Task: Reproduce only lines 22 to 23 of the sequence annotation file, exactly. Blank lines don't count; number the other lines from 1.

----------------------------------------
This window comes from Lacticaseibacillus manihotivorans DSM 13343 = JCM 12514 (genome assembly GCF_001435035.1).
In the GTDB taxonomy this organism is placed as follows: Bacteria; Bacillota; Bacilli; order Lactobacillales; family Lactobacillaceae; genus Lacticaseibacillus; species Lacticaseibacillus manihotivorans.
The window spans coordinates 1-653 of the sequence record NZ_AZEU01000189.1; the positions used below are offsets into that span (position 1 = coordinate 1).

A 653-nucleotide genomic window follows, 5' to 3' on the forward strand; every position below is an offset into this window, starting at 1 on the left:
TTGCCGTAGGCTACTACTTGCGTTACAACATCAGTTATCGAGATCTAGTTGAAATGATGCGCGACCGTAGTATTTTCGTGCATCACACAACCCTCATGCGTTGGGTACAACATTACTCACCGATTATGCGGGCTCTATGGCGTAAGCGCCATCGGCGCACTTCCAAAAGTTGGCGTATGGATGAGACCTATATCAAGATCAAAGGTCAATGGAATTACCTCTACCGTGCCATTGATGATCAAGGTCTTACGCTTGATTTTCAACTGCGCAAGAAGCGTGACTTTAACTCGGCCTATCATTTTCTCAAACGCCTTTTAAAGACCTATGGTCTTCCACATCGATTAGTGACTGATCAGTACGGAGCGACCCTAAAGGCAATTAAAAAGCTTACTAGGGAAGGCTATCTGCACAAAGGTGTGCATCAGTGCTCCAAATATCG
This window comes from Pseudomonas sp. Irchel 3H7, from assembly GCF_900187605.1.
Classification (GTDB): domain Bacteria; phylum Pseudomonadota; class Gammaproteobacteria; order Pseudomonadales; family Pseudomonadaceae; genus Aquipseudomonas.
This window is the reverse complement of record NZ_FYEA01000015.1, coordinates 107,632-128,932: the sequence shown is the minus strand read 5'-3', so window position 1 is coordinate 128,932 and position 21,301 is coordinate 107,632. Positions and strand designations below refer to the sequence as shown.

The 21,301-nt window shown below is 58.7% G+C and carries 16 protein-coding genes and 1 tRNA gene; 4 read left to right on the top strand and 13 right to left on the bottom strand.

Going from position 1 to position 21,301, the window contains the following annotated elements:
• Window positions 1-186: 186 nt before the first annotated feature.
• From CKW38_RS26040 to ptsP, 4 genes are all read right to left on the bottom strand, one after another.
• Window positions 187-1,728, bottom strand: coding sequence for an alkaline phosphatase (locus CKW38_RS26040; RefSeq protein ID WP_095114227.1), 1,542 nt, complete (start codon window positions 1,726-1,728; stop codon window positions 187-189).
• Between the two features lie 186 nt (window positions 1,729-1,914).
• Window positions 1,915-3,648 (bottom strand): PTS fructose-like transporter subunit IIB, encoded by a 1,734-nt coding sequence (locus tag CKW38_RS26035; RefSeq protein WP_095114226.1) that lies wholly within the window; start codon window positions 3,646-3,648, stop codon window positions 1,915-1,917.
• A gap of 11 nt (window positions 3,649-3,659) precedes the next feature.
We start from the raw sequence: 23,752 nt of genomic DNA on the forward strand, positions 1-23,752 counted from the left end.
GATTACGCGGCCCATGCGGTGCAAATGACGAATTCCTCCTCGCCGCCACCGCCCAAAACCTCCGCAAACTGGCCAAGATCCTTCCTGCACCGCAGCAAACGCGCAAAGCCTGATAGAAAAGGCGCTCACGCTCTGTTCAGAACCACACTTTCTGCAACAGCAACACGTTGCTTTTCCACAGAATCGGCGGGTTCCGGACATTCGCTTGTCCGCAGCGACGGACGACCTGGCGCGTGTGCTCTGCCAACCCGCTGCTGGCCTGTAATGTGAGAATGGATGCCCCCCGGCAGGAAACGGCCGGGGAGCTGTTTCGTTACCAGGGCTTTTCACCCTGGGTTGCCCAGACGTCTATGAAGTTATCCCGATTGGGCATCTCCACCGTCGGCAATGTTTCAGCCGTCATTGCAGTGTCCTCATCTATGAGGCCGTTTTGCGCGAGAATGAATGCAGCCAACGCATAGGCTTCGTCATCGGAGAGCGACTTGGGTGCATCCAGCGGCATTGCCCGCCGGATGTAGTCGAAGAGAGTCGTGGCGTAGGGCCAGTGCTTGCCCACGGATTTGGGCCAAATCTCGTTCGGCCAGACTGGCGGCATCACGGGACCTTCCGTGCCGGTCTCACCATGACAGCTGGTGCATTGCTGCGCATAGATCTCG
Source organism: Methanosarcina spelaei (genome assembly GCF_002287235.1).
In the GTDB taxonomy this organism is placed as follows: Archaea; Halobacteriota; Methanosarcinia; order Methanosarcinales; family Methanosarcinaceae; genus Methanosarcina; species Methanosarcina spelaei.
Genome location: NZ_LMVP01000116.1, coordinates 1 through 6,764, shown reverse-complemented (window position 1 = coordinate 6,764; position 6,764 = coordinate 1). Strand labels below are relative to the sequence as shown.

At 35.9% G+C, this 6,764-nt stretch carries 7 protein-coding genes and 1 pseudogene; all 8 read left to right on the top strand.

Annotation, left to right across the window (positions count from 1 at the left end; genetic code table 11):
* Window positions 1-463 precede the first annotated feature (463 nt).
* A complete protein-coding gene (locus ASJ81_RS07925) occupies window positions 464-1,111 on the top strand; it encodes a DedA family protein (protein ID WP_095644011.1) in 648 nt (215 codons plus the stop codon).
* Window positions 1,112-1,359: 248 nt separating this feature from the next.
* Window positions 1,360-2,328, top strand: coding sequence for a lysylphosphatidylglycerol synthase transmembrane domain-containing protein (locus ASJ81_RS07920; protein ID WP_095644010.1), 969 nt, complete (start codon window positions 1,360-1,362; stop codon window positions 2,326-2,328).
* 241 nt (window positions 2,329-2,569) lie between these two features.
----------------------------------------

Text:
At 35.9% G+C, this 6,764-nt stretch carries 7 protein-coding genes and 1 pseudogene; all 8 read left to right on the top strand.

Annotation, left to right across the window (positions count from 1 at the left end; genetic code table 11):